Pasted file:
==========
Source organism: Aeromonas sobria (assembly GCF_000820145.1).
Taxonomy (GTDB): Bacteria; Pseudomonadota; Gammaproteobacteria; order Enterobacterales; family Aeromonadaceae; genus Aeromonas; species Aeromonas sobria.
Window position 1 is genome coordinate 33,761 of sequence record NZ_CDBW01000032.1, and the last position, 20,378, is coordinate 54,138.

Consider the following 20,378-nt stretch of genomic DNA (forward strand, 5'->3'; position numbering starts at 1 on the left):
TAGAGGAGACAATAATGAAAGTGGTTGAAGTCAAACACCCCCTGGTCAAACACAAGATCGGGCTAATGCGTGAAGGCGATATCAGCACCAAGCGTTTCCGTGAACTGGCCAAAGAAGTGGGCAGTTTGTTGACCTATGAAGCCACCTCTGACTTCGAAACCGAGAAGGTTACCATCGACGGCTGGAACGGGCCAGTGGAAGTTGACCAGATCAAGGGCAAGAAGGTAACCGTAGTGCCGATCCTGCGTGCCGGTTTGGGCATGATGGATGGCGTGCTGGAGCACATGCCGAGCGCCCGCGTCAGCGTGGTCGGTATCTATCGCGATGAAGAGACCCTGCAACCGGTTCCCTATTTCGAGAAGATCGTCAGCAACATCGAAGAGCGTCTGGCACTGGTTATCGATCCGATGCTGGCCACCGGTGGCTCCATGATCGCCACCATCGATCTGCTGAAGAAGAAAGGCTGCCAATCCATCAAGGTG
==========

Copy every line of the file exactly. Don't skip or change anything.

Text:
Source organism: Aeromonas sobria (assembly GCF_000820145.1).
Taxonomy (GTDB): Bacteria; Pseudomonadota; Gammaproteobacteria; order Enterobacterales; family Aeromonadaceae; genus Aeromonas; species Aeromonas sobria.
Window position 1 is genome coordinate 33,761 of sequence record NZ_CDBW01000032.1, and the last position, 20,378, is coordinate 54,138.

Consider the following 20,378-nt stretch of genomic DNA (forward strand, 5'->3'; position numbering starts at 1 on the left):
TAGAGGAGACAATAATGAAAGTGGTTGAAGTCAAACACCCCCTGGTCAAACACAAGATCGGGCTAATGCGTGAAGGCGATATCAGCACCAAGCGTTTCCGTGAACTGGCCAAAGAAGTGGGCAGTTTGTTGACCTATGAAGCCACCTCTGACTTCGAAACCGAGAAGGTTACCATCGACGGCTGGAACGGGCCAGTGGAAGTTGACCAGATCAAGGGCAAGAAGGTAACCGTAGTGCCGATCCTGCGTGCCGGTTTGGGCATGATGGATGGCGTGCTGGAGCACATGCCGAGCGCCCGCGTCAGCGTGGTCGGTATCTATCGCGATGAAGAGACCCTGCAACCGGTTCCCTATTTCGAGAAGATCGTCAGCAACATCGAAGAGCGTCTGGCACTGGTTATCGATCCGATGCTGGCCACCGGTGGCTCCATGATCGCCACCATCGATCTGCTGAAGAAGAAAGGCTGCCAATCCATCAAGGTG